A consortium of 30 media organizations representing about 50,000 journalists worldwide is launching a global campaign for an International Convention to protect journalists in conflict zones, civil unrest and other situations. Lisa Schlein reports for VOA from Geneva where PEC is based.
This has been a particularly deadly year for journalists. The Press Emblem Campaign reports 110 journalists in 27 countries have been killed this year, compared with 96 last year and 68 in 2005. This represents a 14 percent increase over the 2006 figure.
For the fifth year in a row, Iraq leads as the most dangerous place for journalists to work. The Press Emblem Campaign says 50 journalists have been killed in Iraq, followed by Somalia with eight and Sri Lanka with seven. Other countries cited include Pakistan, Afghanistan, and the Philippines.
Press Emblem Campaign President Hedayat Abdel Nabi, tells VOA these disturbing figures show an International Convention to Protect journalists is needed. Under the Geneva Conventions, she says journalists enjoy the same protections as civilians in conflict zones.
But, she notes since journalists often run greater risks than ordinary civilians, they are in need of greater protection.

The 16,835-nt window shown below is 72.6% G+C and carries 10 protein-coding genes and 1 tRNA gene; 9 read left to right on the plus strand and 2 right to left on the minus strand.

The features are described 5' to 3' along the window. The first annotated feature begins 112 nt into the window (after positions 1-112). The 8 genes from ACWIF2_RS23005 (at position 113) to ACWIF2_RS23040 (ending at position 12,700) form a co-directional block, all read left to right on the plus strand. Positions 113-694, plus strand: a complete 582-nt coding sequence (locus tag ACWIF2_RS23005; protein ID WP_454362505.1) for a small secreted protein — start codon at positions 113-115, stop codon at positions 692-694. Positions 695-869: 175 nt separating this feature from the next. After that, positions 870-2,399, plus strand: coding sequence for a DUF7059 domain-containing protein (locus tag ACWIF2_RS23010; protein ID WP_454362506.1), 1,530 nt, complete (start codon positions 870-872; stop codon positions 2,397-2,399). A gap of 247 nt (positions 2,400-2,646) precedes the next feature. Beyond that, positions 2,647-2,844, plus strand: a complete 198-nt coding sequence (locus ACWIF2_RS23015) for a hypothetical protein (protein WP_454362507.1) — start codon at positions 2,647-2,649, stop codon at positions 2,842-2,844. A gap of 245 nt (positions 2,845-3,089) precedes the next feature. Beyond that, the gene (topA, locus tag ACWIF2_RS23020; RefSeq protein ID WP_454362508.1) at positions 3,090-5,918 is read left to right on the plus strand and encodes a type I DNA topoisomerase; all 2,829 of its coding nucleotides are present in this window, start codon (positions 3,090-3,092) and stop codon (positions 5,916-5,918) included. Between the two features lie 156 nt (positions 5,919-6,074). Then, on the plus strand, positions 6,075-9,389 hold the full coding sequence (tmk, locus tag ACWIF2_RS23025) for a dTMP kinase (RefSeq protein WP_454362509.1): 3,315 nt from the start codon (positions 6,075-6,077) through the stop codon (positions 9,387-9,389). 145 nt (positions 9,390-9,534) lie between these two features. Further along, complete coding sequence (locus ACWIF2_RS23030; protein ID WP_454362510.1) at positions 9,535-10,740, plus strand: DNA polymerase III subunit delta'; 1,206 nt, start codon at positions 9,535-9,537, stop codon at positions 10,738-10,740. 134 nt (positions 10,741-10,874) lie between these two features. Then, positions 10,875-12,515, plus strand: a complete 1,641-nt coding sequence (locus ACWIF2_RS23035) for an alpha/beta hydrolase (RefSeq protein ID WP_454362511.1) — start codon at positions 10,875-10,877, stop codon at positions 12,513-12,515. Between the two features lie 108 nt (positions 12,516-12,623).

"Since international law allows for a specialized convention for certain groups who are targets, then why not use that opening for journalists. That is the whole idea. Since, we cannot go on like that, I mean from 2005 to 2007, some 300 journalists have been killed. Is this acceptable? And, they have all been killed in conflict zones," she said.
The proposed convention deals with a number of serious issues affecting journalists. One is that of journalists who are targeted because of their political opinions or coverage of sensitive issues. A well-known case is that of the Russian journalist Anna Politkovskaia who was killed in October 2006.
The Secretary-General of The Press Emblem Campaign, Blaise Lempen, says impunity for killing journalists is great and must be ended. In the past 10 years, he says about 90 percent of these political assassinations have not been prosecuted. Under the draft convention, he says States are obliged to investigate and prosecute these crimes.
Hedayat Abdel Nabi says the draft convention also aims to increase protection for freelance journalists. She says they run the same risks as staff correspondents in conflict zones, but lack the support of media organizations.
"It will benefit definitely a freelance journalist in terms of compensation, insurance, in terms of bringing the perpetrators to trial. In terms of judgment of what happened. It is not going to be a story that is part of the news and dies the next day. The convention will make the issue of the protection of journalists a revolving story. It will not stop with the death or kidnapping of the journalist," she said.
The draft convention has been sent to representatives of U.N. member states. The Press Emblem Campaign says it expects to set up an informal Working Group next year to move the project toward formal negotiations.